The A-J Bomber

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The A-J Bomber was a 5 cent balsa glider by Jim Walker's American Junior that eventually led to the development of the "74" Fighter. Here we give you a little historical background.

Regarding the A-J Bomber, here's a little known historical fact as to why and how it came about. The first Japanese "invasion" began in 1933 when the country was in the grip of the Depression. Money for toys was non-existant. Yet what market existed for toys at the time was being threatened by a flood of cheap Japanese imports.

   

These were flying models of wire construction with the wings and tail surfaces attractively covered with pure Japanese silk. They were rubber powered with beautifully carved wood props. These models retailed for 5 cents and sold at every Five and Dime Store across the land like Kresses, Woolworths, Rogers', etc.

This competition from Japan was really hurting the American Junior Aircraft Company and according to Jim Walker, something had to be done, fast. The brand new Martin B-10 was the popular design at the time and was chosen for the new model design.This became known as the new A-J Bomber glider, which retailed for a nickel in 1937.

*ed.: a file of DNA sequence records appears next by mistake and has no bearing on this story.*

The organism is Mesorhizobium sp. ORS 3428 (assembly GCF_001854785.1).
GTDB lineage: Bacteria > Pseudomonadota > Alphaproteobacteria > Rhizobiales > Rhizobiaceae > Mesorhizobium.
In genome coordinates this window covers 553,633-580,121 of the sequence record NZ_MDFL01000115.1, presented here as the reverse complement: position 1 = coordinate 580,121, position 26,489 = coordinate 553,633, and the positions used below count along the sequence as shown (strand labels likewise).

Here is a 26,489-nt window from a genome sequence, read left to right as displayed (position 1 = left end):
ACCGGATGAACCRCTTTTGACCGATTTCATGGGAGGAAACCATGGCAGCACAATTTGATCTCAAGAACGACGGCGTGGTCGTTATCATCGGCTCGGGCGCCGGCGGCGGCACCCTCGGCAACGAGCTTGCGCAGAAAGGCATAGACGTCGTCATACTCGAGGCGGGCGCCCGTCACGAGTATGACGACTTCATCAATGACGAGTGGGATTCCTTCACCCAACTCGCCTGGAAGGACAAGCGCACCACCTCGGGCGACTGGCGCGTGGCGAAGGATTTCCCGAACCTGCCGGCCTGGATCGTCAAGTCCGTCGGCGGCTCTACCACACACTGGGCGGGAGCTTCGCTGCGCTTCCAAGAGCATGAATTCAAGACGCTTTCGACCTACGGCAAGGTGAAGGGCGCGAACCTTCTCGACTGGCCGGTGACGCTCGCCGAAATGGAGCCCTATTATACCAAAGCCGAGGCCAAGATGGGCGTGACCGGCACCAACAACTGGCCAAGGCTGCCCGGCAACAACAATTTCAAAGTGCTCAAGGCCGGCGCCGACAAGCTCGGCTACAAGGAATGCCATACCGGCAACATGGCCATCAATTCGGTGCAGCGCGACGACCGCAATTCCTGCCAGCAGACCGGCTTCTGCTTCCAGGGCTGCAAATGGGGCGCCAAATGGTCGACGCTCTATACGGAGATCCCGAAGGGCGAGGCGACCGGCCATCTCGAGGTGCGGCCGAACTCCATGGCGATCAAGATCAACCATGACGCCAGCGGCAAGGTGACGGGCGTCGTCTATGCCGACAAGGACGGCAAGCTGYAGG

It was made of light weight balsa wood, with a 12 1/4 inch wing span with steam formed airfoiled wings and could perform 17 different stunts by any boy or girl in the land. On top of that , it was made in America by American Junior for American Junior flyers. It was highly successful and continued as the most sought after glider well into WW 2.

There was no love lost between Jim Walker and the Japanese during the late 1930's and early 1940's as they almost put him out of business. Consequently, Jim was one of our citizens who was very happy when President Roosevelt announced our Declaration of War against Japan on that "Day of Infamy", December 7, 1941.

Well into the war, the B-10 Bomber was an obsolete aircraft, so American Junior up-dated with what they called the Americobra glider, which also was obsolete by this time of the war, but it flew well and was continued until advent of the famous "74" Fighter in 1947.

Incidently, the Americacobra was the same size as the A-J Bomber, but it was modeled after the P-39 Interceptor Fighter. On one side it was printed with the exterior details of the real plane, but the other side of the fuselage, the wing and tail surfaces, revealed the "inner structure" in a ghost image.

The "74" Fighter was Jim Walker's favorite balsa exhibition model. He could amaze crowds with his stunts. Frank Macy tells of seeing him flying three at a time; one to the right, one to the left and a third one straight up and looping between his legs. He would keep these flying in the air just like a juggler for several minutes. At the end, Jim would be wringing wet with sweat.

 

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